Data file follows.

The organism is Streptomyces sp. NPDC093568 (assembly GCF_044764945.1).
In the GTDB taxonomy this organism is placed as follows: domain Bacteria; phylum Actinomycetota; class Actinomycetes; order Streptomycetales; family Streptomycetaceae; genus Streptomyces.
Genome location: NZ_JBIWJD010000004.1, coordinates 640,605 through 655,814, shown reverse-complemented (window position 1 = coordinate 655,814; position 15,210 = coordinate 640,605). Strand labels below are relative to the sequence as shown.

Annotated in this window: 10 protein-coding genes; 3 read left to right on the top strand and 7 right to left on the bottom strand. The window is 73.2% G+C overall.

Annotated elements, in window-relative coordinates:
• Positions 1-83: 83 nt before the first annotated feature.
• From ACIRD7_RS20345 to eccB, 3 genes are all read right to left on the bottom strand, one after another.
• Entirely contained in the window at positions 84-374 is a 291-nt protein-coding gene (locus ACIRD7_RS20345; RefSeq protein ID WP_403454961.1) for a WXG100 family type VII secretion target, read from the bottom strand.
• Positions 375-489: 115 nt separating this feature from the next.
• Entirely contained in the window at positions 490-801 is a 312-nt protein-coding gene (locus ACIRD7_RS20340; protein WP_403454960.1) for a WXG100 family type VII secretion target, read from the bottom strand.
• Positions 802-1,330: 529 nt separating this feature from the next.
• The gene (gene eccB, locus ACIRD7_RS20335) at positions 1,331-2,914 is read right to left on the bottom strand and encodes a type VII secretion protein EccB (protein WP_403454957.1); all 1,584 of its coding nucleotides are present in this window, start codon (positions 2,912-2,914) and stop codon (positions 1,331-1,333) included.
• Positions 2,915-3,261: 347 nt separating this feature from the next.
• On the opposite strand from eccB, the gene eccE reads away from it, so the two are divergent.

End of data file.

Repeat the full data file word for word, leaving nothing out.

The organism is Streptomyces sp. NPDC093568 (assembly GCF_044764945.1).
In the GTDB taxonomy this organism is placed as follows: domain Bacteria; phylum Actinomycetota; class Actinomycetes; order Streptomycetales; family Streptomycetaceae; genus Streptomyces.
Genome location: NZ_JBIWJD010000004.1, coordinates 640,605 through 655,814, shown reverse-complemented (window position 1 = coordinate 655,814; position 15,210 = coordinate 640,605). Strand labels below are relative to the sequence as shown.

Annotated in this window: 10 protein-coding genes; 3 read left to right on the top strand and 7 right to left on the bottom strand. The window is 73.2% G+C overall.

Annotated elements, in window-relative coordinates:
• Positions 1-83: 83 nt before the first annotated feature.
• From ACIRD7_RS20345 to eccB, 3 genes are all read right to left on the bottom strand, one after another.
• Entirely contained in the window at positions 84-374 is a 291-nt protein-coding gene (locus ACIRD7_RS20345; RefSeq protein ID WP_403454961.1) for a WXG100 family type VII secretion target, read from the bottom strand.
• Positions 375-489: 115 nt separating this feature from the next.
• Entirely contained in the window at positions 490-801 is a 312-nt protein-coding gene (locus ACIRD7_RS20340; protein WP_403454960.1) for a WXG100 family type VII secretion target, read from the bottom strand.
• Positions 802-1,330: 529 nt separating this feature from the next.
• The gene (gene eccB, locus ACIRD7_RS20335) at positions 1,331-2,914 is read right to left on the bottom strand and encodes a type VII secretion protein EccB (protein WP_403454957.1); all 1,584 of its coding nucleotides are present in this window, start codon (positions 2,912-2,914) and stop codon (positions 1,331-1,333) included.
• Positions 2,915-3,261: 347 nt separating this feature from the next.
• On the opposite strand from eccB, the gene eccE reads away from it, so the two are divergent.